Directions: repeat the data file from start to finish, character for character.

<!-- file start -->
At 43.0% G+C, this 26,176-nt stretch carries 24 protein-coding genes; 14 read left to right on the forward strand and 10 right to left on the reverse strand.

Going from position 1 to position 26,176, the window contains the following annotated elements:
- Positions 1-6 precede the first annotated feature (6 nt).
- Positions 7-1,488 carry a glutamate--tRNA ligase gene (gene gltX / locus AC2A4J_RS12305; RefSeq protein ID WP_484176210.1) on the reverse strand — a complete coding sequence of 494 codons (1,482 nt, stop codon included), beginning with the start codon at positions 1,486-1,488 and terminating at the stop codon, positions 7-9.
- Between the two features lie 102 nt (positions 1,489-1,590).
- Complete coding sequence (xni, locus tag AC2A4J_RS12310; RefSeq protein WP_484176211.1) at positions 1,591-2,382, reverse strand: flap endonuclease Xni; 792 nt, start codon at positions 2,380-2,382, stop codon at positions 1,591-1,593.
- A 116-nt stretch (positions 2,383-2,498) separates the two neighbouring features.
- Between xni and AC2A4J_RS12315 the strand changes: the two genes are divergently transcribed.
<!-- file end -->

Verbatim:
At 43.0% G+C, this 26,176-nt stretch carries 24 protein-coding genes; 14 read left to right on the forward strand and 10 right to left on the reverse strand.

Going from position 1 to position 26,176, the window contains the following annotated elements:
- Positions 1-6 precede the first annotated feature (6 nt).
- Positions 7-1,488 carry a glutamate--tRNA ligase gene (gene gltX / locus AC2A4J_RS12305; RefSeq protein ID WP_484176210.1) on the reverse strand — a complete coding sequence of 494 codons (1,482 nt, stop codon included), beginning with the start codon at positions 1,486-1,488 and terminating at the stop codon, positions 7-9.
- Between the two features lie 102 nt (positions 1,489-1,590).
- Complete coding sequence (xni, locus tag AC2A4J_RS12310; RefSeq protein WP_484176211.1) at positions 1,591-2,382, reverse strand: flap endonuclease Xni; 792 nt, start codon at positions 2,380-2,382, stop codon at positions 1,591-1,593.
- A 116-nt stretch (positions 2,383-2,498) separates the two neighbouring features.
- Between xni and AC2A4J_RS12315 the strand changes: the two genes are divergently transcribed.